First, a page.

The bishop, however, rejected the government's ultimatum of "exile or jail." Jagger repeated reports that the bishop said of the over 200 people being transported out of Nicaragua, "[L]et them go free; I will pay their sentences."
Like the Good Shepherd, he refused to leave the country or abandon his flock to the Ortega–Murillo regime.
On the same day that the exiled Nicaraguans were transported to the United States, Álvarez was transferred to La Modelo prison, which Jagger says is considered "one of the most brutal in Latin America."
One day later, on Feb. 10, Álvarez was sentenced to 26 years plus four months in prison by one of the regime's judicial yes-men. Jagger reiterated the presiding judge's declaration of the prelate's offenses:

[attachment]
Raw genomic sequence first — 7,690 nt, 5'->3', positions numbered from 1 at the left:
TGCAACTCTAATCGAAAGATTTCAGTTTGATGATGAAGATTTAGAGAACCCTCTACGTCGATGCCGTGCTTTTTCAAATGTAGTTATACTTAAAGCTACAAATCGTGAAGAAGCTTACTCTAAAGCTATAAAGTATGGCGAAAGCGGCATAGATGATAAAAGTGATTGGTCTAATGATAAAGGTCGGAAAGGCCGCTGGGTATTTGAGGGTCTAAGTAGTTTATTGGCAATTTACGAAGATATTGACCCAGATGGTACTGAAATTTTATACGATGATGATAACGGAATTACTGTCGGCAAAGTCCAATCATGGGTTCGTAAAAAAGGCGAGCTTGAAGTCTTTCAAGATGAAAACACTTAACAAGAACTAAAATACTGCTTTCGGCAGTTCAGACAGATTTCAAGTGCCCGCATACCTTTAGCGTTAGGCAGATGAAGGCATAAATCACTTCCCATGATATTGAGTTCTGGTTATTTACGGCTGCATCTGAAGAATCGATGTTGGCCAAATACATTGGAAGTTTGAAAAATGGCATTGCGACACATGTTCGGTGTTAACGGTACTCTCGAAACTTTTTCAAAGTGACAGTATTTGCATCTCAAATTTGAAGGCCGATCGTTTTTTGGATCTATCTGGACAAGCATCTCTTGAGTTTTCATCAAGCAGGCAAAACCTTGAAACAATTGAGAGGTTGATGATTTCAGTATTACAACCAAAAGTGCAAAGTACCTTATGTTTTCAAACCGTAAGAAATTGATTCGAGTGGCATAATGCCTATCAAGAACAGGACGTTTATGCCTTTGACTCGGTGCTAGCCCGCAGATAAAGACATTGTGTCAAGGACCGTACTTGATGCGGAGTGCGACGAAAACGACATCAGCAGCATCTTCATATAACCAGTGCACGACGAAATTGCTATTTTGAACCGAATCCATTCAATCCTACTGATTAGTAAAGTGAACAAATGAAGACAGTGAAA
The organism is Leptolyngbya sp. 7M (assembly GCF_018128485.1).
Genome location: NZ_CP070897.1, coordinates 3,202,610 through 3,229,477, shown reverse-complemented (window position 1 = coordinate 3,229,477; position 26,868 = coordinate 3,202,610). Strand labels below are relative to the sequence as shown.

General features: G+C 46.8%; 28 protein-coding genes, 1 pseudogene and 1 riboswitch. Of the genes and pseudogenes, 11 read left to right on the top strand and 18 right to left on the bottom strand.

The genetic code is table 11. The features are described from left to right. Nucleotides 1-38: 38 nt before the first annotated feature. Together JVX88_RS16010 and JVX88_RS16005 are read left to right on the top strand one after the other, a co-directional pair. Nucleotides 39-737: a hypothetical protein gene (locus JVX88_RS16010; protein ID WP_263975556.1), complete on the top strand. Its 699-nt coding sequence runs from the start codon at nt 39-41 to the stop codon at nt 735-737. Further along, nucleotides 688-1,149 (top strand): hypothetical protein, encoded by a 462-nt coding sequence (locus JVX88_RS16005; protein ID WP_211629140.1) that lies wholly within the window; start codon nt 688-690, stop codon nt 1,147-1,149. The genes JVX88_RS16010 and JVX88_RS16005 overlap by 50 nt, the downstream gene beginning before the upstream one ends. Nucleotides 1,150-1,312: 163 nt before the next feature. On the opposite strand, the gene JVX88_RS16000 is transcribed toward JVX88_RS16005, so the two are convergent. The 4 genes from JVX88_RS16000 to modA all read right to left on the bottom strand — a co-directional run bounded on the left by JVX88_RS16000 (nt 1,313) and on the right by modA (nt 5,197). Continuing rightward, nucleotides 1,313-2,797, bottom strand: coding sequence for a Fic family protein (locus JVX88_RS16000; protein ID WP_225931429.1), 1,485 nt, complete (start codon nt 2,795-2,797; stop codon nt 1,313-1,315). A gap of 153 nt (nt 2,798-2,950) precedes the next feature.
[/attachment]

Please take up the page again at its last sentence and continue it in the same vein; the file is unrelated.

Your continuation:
The defendant Rolando José Álvarez Lagos is held to be a "traitor to the country, guilty of being the author of crimes to undermine the national security and sovereignty, spreading fake news through information technology, obstructing an official in the performance of his duties, aggravated disobedience or contempt of authority, all committed concurrently and to the detriment of society and the State of the Republic of Nicaragua."
The bishop was also stripped of his Nicaraguan citizenship, leaving him stateless.
Since then, no one outside the prison has seen or communicated with Álvarez. Jagger said: "I appeal to the international community to condemn the Ortega–Murillo regime's cruel, illegal and unjust sentencing of the bishop ... and to do everything in their power to obtain his release. His life is at stake."